"The Last Bohemian is meticulously researched, extremely well organized and contains a great deal of fascinating and genuinely original material."—Julian Petley, Brunel University
"An original piece of work covering the whole of director Brian Desmond Hurst’s lengthy career and shedding new light on both his life and his films."—John Hill, Royal Holloway, University of London
"The author’s work is original and the scholarship sound . . . fills a critical gap, particularly in Irish film and Irish Studies scholarship, around an important Irish filmmaker. This book very usefully and for the first time covers Hurst’s entire filmic output."—Ruth Barton, Trinity College Dublin
"The professional relationships and influences Pettitt uncovers are fascinating and extensively researched. It fills or straddles a scholarly gap for a filmmaker who has sat uneasily both in British and Irish film history. It has significant historical value."—Brian McIlroy, University of British Columbia
"As Lance Pettitt’s rewarding new book shows, this filmmaker was…a bohemian who knew a thing or two about the lineaments of gratified desire."—Mark Cousins, director of The Eyes of Orson Welles
The Last Bohemian offers the first extended, critical evaluation of all of Brian Desmond Hurst’s films, reappraising the reputation of a director who was born in 1895 in Belfast and died in Belgravia, London, in 1986. Pettitt skillfully weaves together film analyses, biography, and cultural history with the aim of bringing greater attention to Hurst’s qualities as a director and exploring his significance within Irish film and British cinema history between the 1930s and the 1960s.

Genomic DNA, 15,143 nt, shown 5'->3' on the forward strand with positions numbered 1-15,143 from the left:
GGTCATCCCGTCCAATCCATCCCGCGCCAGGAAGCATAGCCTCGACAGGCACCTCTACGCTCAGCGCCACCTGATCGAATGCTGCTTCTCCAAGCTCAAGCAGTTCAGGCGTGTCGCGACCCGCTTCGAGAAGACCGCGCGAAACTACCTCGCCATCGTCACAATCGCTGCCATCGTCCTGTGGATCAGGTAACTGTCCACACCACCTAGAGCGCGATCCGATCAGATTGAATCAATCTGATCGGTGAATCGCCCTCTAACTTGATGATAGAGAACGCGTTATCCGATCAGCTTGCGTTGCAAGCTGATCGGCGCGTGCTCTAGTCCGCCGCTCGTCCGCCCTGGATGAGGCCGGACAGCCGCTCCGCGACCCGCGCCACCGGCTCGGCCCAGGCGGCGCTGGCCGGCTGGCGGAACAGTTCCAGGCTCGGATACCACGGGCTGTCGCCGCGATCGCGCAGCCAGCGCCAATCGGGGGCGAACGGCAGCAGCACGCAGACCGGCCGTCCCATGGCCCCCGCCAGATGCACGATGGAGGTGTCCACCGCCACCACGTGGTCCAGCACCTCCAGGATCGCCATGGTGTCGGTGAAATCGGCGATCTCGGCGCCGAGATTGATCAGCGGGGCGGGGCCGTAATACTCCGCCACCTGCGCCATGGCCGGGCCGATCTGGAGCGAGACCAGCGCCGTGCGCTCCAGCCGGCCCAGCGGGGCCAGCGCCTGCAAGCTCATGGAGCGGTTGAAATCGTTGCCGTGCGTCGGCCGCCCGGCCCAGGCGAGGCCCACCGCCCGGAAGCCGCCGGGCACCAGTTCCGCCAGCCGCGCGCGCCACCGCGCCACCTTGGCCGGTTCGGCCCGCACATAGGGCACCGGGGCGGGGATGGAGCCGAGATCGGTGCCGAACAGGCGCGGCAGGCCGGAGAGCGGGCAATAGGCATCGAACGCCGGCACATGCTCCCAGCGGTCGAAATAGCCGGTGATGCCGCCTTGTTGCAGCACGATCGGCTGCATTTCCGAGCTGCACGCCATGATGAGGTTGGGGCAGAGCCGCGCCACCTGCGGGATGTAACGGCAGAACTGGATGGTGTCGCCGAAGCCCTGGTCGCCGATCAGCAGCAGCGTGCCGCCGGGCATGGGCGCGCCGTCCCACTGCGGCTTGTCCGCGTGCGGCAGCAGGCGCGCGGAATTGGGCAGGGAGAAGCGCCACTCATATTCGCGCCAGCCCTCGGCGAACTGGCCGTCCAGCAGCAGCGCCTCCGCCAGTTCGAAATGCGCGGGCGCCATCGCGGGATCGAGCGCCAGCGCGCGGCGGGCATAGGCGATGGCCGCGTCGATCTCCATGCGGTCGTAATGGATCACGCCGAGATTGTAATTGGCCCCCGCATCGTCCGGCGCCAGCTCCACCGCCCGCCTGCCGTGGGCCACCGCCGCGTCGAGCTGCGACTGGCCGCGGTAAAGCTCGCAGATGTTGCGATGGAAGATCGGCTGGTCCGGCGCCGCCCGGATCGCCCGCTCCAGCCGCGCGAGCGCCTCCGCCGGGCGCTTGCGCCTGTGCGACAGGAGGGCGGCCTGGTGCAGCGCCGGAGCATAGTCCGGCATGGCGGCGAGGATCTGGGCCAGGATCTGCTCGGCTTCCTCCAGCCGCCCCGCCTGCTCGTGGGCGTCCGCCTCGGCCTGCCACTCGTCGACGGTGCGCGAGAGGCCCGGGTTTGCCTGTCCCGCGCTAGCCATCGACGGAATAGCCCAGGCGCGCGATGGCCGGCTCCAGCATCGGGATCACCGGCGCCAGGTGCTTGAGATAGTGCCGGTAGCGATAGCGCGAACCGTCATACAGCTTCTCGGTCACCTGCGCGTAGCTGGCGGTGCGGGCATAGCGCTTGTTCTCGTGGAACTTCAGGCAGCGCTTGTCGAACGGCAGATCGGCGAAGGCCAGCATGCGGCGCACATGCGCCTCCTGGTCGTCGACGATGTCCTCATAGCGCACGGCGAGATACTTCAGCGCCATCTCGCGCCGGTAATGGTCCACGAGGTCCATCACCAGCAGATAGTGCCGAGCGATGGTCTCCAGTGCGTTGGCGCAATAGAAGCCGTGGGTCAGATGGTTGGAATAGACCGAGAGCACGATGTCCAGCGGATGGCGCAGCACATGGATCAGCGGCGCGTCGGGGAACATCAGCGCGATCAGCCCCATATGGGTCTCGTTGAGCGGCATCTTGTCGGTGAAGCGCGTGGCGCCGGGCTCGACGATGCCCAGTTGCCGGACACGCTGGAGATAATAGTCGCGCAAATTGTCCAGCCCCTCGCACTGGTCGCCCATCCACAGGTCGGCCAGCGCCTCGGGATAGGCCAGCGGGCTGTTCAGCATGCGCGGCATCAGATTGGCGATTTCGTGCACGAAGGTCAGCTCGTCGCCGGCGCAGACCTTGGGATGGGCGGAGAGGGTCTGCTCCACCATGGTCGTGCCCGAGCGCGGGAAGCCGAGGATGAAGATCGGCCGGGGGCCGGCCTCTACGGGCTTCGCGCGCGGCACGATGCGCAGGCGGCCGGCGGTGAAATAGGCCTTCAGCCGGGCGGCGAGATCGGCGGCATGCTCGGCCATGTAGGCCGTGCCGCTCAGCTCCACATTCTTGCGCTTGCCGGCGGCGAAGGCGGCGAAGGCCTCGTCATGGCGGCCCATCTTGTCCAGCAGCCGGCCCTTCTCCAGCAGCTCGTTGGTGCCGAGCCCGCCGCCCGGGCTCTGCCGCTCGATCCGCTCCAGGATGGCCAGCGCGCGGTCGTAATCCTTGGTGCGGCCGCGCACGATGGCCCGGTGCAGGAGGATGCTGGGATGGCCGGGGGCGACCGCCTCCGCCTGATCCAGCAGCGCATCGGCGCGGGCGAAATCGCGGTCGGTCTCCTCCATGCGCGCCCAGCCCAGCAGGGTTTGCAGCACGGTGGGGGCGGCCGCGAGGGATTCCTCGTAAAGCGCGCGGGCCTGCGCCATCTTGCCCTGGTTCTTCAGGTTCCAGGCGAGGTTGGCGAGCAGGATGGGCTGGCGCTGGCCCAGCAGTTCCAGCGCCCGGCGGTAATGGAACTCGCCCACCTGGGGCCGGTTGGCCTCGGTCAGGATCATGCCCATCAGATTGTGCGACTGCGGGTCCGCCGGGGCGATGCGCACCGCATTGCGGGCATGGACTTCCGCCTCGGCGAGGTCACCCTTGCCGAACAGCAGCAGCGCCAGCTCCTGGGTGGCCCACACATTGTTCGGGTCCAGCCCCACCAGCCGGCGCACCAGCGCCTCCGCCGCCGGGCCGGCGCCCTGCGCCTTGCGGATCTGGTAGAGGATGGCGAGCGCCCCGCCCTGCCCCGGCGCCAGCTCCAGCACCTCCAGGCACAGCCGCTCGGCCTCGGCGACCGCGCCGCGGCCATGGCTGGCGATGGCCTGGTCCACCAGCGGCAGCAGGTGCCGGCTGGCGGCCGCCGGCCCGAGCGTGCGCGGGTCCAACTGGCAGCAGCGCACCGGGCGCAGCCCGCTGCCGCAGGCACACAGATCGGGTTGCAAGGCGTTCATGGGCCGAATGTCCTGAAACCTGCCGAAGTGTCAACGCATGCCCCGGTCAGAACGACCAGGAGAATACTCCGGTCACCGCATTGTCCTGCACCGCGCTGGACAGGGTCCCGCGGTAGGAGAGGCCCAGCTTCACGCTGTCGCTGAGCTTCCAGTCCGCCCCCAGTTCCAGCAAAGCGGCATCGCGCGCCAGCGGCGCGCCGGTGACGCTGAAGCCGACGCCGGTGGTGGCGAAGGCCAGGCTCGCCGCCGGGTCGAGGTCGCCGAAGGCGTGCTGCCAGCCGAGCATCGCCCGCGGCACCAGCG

The director of Dangerous Moonlight (1941), Theirs Is the Glory (1946), and his best-known Scrooge (1951) made most of his films for British studios but developed an exile’s attachment to Ireland. How in the early twenty-first century has Hurst’s career been reclaimed and recognized, and by whom? Why in 2012 was Hurst’s name given to one of the new Titanic Studios in Belfast? What were his qualities as a filmmaker? To whose national cinema history, if any, does Hurst belong?
Richly illustrated with film stills and other visual material from public archives, The Last Bohemian addresses these questions and in doing so makes a significant contribution to British and Irish cinema studies.
Lance Pettitt is an independent film scholar and emeritus professor of screen media based in London.
Series: Irish Studies
6 x 9, 0 pages, 86 black and white illustrations